Higher education systems and practices notoriously confuse, perplex and annoy all manner of constituents from time to time. Faculty, staff, students, parents and alumni alike complain about a lack of transparency. With exasperation, people often remark, “Can someone just explain it to me, please?” in response to seemingly illogical plans, decisions and policies. After over 30 years in higher education and the nonprofit sector, I’ve heard many questions across functional areas. A few include:
- Why can’t we use the $15 million raised last year to fill the budget gap?
- Why can’t you just tell the donor to endow a professorship and not build the athletic complex?
- What do you mean, my department can’t have its own logo?
- Why doesn’t this institution ever get my name right?
- What really happens in the Board of Trustees meeting?
- Where does all the tuition money go?
- What exactly is a provost?
Usually, the questions are followed with speculative answers:
- The administration doesn’t want my department to succeed.
- The institution doesn’t care about people.
Or reactionary solutions:
- Let’s sell the art collection to get money for scholarships.
- Let’s cut the football team.
Or fodder for gossip and conspiracy theories:
- The board is going to get rid of (fill in the blank).
- The administration is hiding money.
In response, I offer the blog “Just Explain It to Me!”
Weekly posts will focus on a single question and succinctly provide an answer and information about particular systems and practices. I’ll also explore the absurdities of our beloved profession that we all know exist but can’t understand why.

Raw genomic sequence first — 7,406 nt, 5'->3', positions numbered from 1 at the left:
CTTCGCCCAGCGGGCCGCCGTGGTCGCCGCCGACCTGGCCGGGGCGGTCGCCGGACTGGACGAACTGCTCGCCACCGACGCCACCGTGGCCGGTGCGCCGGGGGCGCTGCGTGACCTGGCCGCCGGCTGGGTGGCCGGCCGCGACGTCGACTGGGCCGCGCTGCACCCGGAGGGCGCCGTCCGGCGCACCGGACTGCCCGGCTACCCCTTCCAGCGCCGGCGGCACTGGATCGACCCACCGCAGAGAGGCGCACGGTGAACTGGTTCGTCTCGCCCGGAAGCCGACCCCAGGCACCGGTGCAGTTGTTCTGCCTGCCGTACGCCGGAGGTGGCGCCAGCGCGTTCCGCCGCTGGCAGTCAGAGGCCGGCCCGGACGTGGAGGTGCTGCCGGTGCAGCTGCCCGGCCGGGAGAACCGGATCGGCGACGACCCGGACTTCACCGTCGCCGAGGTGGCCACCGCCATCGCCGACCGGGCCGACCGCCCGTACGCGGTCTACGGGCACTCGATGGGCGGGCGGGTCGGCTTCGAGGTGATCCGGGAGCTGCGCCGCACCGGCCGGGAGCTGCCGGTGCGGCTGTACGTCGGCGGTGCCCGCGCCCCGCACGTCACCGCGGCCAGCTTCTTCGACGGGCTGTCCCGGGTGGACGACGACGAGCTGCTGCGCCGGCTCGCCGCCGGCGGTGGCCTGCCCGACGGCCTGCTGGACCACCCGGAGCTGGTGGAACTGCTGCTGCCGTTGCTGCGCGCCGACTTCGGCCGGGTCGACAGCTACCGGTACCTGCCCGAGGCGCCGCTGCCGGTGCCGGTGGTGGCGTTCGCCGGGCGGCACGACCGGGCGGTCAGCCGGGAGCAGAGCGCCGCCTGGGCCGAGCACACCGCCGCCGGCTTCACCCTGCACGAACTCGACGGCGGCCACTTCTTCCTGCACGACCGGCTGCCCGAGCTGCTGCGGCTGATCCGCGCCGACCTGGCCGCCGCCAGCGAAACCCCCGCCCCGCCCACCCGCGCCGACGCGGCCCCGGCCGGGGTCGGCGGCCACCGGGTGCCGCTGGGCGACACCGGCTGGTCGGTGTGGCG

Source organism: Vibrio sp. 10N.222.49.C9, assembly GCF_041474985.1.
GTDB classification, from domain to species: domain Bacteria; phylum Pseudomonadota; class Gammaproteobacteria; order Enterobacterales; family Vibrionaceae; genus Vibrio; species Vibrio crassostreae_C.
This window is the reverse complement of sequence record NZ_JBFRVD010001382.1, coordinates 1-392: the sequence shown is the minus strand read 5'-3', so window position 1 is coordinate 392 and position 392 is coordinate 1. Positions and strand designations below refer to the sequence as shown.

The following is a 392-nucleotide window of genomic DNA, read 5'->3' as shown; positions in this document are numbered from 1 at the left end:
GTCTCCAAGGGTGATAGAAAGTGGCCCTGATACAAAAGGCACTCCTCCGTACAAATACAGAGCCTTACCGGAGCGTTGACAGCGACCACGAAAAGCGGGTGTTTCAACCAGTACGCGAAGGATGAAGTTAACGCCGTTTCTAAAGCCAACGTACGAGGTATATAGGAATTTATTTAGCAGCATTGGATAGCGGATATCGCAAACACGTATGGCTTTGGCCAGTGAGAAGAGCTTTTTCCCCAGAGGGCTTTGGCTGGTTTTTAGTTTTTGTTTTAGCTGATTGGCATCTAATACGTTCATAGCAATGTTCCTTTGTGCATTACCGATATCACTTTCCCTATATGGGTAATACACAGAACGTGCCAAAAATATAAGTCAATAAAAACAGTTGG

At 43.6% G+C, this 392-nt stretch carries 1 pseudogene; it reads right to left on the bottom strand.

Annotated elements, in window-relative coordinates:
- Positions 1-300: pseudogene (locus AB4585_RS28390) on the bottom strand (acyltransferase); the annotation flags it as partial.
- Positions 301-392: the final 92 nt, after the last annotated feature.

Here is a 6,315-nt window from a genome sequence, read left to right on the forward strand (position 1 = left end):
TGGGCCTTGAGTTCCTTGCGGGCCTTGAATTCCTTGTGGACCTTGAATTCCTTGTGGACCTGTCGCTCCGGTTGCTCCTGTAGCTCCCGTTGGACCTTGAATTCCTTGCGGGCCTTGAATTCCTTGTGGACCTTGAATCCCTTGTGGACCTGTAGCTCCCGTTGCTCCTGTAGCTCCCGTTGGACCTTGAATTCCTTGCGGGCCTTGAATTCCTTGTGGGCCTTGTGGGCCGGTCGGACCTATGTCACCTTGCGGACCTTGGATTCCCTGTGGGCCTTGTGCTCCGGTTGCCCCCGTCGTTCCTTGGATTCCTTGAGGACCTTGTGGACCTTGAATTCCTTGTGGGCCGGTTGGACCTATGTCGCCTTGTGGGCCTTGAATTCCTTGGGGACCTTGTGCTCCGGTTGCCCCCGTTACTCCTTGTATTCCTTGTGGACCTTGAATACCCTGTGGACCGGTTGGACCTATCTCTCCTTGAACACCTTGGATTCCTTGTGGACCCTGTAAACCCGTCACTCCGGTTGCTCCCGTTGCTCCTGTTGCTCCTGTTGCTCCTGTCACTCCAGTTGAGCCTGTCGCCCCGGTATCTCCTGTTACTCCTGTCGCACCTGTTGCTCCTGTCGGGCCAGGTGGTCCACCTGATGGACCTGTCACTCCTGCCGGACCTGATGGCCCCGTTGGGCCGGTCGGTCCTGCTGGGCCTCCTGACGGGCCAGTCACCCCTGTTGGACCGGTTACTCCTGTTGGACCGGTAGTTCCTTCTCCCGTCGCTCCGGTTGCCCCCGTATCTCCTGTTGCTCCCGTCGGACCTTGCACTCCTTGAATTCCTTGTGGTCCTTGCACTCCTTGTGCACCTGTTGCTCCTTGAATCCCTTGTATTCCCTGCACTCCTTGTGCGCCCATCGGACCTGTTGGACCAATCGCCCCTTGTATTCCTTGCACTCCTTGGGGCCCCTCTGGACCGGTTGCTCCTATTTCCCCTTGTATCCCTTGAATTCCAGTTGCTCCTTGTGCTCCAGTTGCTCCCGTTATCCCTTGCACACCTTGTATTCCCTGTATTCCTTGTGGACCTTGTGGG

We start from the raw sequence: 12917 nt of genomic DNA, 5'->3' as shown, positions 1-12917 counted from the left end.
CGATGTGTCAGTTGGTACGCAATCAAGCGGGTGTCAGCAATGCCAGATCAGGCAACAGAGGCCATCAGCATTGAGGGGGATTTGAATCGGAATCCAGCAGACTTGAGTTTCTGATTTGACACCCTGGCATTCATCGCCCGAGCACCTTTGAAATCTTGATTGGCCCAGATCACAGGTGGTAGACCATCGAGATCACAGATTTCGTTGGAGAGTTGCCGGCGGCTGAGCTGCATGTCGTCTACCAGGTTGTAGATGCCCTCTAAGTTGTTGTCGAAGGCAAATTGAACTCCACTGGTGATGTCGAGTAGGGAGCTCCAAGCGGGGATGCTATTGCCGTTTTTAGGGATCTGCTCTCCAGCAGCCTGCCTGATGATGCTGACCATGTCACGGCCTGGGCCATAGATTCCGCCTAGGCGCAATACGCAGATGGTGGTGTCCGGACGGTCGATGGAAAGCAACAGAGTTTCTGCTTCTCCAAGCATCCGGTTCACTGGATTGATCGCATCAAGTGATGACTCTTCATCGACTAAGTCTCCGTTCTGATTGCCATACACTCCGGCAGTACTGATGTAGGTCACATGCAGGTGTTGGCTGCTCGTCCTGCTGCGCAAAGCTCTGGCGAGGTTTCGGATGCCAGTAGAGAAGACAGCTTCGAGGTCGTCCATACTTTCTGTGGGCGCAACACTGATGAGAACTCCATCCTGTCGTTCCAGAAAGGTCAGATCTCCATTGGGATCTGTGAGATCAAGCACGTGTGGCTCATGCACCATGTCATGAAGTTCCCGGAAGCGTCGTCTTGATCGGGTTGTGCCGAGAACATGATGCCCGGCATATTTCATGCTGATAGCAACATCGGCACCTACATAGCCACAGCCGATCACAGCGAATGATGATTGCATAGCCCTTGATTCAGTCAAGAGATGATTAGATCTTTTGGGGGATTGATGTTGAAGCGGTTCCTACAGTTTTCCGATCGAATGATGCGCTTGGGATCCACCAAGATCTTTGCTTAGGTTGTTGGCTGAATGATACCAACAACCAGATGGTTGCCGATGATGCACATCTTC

While the blog posts offer explanations, they also may spur further conversations about whether the systems and practices are flawed. Sometimes the posts will focus on serious questions and other times outlandish ones. Still, they will always be based upon real-life scenarios (details changed for emphasis or creative license, and for the sake of confidentiality). Think of it as a cross between David Macaulay’s seminal The Way Things Work and Abigail Van Buren’s “Dear Abby” advice column, but for higher education.
The information provided in the blog posts draws upon my experience in higher education and nonprofit management as a board member, senior administrator, development professional and faculty member. The blog posts also take cues from my decades of experience explaining the importance of various concepts, techniques and objects to the public as a museum curator and director.
Behind the scenes, I’ll be consulting with current and former presidents, trustees, senior administrators, and other professionals to get to the bottom of why things are the way they are in higher education. There will be opportunities for readers to ask questions, too.
Kathy Johnson Bowles is a higher education columnist with essays in numerous national publications. She’s a former fellow with the American Council on Education and the National Endowment for the Arts. Bowles is currently the executive director of the Everhart Museum of Natural History, Science, and Art in Pennsylvania.